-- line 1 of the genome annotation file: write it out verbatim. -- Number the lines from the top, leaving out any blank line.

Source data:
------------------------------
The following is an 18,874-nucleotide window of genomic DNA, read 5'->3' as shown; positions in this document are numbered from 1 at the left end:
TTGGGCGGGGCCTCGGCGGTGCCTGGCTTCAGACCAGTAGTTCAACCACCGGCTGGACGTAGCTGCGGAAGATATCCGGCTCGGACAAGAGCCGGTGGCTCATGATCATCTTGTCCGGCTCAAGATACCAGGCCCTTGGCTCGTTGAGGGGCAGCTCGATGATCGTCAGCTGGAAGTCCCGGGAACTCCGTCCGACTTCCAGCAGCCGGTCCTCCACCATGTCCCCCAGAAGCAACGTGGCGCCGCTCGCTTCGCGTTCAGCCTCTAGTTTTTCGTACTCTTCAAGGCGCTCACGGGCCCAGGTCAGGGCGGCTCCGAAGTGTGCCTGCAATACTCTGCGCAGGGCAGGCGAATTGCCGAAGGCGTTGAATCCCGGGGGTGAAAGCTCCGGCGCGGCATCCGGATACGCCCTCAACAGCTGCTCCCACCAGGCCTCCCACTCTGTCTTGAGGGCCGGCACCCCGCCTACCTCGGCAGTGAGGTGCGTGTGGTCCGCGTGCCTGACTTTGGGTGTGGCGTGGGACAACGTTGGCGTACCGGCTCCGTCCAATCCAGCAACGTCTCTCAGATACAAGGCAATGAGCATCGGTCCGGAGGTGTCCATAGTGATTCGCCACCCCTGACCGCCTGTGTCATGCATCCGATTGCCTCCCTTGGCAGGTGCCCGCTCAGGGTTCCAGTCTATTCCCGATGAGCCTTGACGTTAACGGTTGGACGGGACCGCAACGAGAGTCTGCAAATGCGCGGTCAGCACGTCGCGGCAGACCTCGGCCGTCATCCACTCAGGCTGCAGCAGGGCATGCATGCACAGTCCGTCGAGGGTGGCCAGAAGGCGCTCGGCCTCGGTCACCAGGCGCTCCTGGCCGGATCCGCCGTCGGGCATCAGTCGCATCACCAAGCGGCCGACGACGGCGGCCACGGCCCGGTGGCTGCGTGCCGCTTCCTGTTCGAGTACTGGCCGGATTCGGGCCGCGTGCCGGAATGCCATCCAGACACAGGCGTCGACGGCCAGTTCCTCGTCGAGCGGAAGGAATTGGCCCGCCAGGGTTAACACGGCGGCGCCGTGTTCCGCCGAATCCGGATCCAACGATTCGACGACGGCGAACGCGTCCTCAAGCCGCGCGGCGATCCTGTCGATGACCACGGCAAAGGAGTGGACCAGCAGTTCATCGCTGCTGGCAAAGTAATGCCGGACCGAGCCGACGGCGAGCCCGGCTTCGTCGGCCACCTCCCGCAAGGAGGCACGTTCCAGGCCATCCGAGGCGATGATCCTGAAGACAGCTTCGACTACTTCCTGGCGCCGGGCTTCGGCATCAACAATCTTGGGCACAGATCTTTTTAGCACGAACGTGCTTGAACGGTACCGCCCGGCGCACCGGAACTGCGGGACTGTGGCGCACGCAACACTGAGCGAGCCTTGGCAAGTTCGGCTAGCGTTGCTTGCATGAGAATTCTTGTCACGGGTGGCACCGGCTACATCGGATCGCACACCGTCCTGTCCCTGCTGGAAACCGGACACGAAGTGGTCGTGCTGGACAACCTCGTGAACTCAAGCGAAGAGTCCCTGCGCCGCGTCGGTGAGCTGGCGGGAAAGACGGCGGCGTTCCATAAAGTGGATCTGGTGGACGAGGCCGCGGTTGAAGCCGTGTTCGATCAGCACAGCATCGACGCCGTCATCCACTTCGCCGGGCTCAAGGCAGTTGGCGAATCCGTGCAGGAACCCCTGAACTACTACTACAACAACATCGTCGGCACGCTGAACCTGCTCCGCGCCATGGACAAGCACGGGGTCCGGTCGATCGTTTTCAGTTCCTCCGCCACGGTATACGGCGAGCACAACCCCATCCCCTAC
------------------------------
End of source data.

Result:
The following is an 18,874-nucleotide window of genomic DNA, read 5'->3' as shown; positions in this document are numbered from 1 at the left end: